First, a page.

When passed, the Title Conditions (Scotland) Act 2003 contained a section headed "Development Management Scheme" which promised the ability to apply a pre-formulated scheme for managing commercial and residential developments. What was missing was the pre-formulated scheme itself. The Development Management Scheme (DMS) has at last been published by the Scottish Government and will be available for application from 1 June 2009.

The terms of the DMS do not make for light reading, but if you would like to know a little more about what the DMS contains, please click here for Supplementary Information.

In summary, the DMS is a template scheme which land owners can elect will apply, with or without modification, to commercial and residential developments, to deal with day to day management issues - such as the maintenance and repair of common parts, the provision of common services, and mechanisms for taking decisions in relation to, and paying for, all matters affecting the chosen scheme.

Pros & Cons

Developers are already very familiar with the concept of a deed of conditions. Anyone who has ever been involved in preparing a deed of conditions in relation to the management of a commercial development will know how hard it can be to cover adequately all of the relevant management issues. While the DMS may not be capable of application to every development without alteration, it is arguably a very good starting point as regards management. However, it is also arguably too detailed and may be difficult to edit into something more suitable. So, is the DMS really any better than a deed of conditions? Sometimes it will be; sometimes it won't. However, developers now at least have the option to use the DMS template. The template is at least adequate, and if widely used would introduce an element of consistency and certainty for purchasers (and tenants) of units in developments.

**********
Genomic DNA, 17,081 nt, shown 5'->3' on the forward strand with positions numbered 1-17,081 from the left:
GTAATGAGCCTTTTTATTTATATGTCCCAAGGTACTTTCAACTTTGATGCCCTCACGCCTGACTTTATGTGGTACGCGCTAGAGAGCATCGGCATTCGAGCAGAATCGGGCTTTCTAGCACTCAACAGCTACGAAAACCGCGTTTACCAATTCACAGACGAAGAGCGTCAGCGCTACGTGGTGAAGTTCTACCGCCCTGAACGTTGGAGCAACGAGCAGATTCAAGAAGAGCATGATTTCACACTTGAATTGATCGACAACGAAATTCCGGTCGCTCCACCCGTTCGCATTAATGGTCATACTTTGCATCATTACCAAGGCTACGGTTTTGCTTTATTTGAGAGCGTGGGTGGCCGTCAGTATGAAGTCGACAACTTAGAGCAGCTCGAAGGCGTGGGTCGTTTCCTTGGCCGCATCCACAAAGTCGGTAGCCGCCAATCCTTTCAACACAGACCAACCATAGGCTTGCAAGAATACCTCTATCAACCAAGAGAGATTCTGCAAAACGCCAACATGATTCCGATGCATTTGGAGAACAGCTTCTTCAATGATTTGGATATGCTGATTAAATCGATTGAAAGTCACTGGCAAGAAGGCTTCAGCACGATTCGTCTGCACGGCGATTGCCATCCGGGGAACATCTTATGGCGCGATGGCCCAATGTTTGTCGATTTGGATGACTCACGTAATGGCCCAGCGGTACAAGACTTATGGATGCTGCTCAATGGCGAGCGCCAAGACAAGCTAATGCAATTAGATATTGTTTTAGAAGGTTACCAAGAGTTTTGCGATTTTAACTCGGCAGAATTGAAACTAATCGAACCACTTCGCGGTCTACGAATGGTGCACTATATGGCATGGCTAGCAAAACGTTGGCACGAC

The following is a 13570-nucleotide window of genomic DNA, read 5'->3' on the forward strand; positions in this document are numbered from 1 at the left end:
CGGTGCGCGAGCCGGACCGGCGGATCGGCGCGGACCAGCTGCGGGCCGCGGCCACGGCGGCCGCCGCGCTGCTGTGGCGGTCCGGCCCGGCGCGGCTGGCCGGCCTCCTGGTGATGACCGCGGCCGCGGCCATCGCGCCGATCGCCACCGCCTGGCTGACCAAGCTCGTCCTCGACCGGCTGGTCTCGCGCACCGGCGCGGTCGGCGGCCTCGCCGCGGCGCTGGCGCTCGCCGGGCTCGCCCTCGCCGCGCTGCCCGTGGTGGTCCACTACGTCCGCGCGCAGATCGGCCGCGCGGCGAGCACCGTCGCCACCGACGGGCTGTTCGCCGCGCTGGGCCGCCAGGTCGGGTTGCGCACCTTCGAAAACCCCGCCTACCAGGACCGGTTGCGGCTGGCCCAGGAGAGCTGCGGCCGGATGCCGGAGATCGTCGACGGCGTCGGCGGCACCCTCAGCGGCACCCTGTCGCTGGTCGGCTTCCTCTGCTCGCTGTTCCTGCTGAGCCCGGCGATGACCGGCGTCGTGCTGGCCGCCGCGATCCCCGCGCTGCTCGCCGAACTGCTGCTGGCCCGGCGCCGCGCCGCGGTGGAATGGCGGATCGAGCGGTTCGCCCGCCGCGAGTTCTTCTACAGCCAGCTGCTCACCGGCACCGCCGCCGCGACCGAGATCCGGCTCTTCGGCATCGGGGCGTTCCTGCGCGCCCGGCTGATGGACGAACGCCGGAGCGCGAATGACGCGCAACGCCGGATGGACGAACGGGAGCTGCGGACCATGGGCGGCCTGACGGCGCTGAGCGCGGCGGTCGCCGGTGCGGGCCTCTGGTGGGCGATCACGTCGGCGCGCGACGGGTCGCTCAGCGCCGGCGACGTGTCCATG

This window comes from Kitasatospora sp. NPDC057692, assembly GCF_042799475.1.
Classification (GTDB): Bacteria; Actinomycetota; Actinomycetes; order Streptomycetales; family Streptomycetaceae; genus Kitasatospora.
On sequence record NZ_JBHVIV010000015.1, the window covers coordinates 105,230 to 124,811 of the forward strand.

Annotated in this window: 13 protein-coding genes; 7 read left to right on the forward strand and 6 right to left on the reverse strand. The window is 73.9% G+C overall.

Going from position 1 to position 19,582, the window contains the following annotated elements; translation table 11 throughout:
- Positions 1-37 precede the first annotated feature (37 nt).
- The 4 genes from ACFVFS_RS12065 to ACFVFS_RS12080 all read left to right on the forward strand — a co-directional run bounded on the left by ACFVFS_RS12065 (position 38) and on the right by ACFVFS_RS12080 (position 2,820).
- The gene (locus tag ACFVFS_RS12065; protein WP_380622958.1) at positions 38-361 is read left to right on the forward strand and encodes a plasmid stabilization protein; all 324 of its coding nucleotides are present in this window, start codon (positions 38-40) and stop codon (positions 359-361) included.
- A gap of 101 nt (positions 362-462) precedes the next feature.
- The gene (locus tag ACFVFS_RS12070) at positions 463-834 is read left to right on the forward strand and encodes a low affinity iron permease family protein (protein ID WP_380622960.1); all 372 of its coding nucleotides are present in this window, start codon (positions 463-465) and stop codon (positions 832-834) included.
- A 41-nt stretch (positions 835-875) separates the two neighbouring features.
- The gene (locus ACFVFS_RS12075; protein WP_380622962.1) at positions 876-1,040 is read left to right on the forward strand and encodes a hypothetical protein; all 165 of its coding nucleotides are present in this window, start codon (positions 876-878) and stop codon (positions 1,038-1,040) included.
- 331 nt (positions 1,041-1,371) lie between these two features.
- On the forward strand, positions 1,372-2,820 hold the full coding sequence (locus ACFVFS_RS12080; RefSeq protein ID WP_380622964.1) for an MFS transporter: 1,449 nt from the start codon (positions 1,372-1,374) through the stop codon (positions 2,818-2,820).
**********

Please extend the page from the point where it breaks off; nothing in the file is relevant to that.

The association which must be set up to administer the DMS is to be a "body corporate"; that is, an association with a legal identity separate from its individual members. The association will have the power to enter into certain types of contract (e.g. purchase of goods, contracts of employment, etc.) It is the association as a body corporate which will be liable under those contracts, albeit acting through its office bearers. The DMS makes no specific mention of liability of office bearers, but the general law will apply as it does to all bodies corporate, so that there should be no personal liability attaching to office bearers, provided that the office bearers act within the powers specified in the DMS. Nonetheless, there will be some responsibility associated with being an office bearer in an association, and it is to be wondered whether that will be a role willingly taken up by many.

Conclusion

One of the primary aims of the DMS is to reduce the scope for disputes, an aim which it may well achieve. However, we expect that, in most commercial developments, the ultimate management responsibility will still be delegated to a managing agent. If that is the case, it may be that a "traditional" deed of conditions will deal better, and more simply, with development management.

We anticipate that law firms will start to offer the DMS as a viable alternative to developer clients, but we also anticipate that developers will often opt to stick with what they know, and use tried and tested deeds of conditions.